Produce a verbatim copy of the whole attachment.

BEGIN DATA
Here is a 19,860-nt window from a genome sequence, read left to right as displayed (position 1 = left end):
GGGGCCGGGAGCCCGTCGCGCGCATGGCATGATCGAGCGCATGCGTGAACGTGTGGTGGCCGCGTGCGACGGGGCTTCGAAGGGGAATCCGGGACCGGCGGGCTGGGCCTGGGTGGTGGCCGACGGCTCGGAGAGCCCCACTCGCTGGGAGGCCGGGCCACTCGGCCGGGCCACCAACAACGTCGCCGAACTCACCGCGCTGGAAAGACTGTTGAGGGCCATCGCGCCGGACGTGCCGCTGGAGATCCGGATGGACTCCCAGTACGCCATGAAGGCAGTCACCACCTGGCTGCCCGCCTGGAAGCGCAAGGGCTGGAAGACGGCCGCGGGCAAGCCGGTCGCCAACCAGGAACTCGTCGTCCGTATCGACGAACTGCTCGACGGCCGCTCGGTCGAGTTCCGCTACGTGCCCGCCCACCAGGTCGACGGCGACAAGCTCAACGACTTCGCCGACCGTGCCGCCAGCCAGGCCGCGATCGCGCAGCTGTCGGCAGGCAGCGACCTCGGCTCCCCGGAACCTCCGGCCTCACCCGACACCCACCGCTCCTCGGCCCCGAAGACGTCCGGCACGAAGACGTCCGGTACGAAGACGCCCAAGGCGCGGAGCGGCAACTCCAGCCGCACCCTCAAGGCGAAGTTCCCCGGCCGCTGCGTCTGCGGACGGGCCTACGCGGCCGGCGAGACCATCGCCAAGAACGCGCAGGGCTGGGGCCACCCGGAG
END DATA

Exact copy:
Here is a 19,860-nt window from a genome sequence, read left to right as displayed (position 1 = left end):
GGGGCCGGGAGCCCGTCGCGCGCATGGCATGATCGAGCGCATGCGTGAACGTGTGGTGGCCGCGTGCGACGGGGCTTCGAAGGGGAATCCGGGACCGGCGGGCTGGGCCTGGGTGGTGGCCGACGGCTCGGAGAGCCCCACTCGCTGGGAGGCCGGGCCACTCGGCCGGGCCACCAACAACGTCGCCGAACTCACCGCGCTGGAAAGACTGTTGAGGGCCATCGCGCCGGACGTGCCGCTGGAGATCCGGATGGACTCCCAGTACGCCATGAAGGCAGTCACCACCTGGCTGCCCGCCTGGAAGCGCAAGGGCTGGAAGACGGCCGCGGGCAAGCCGGTCGCCAACCAGGAACTCGTCGTCCGTATCGACGAACTGCTCGACGGCCGCTCGGTCGAGTTCCGCTACGTGCCCGCCCACCAGGTCGACGGCGACAAGCTCAACGACTTCGCCGACCGTGCCGCCAGCCAGGCCGCGATCGCGCAGCTGTCGGCAGGCAGCGACCTCGGCTCCCCGGAACCTCCGGCCTCACCCGACACCCACCGCTCCTCGGCCCCGAAGACGTCCGGCACGAAGACGTCCGGTACGAAGACGCCCAAGGCGCGGAGCGGCAACTCCAGCCGCACCCTCAAGGCGAAGTTCCCCGGCCGCTGCGTCTGCGGACGGGCCTACGCGGCCGGCGAGACCATCGCCAAGAACGCGCAGGGCTGGGGCCACCCGGAG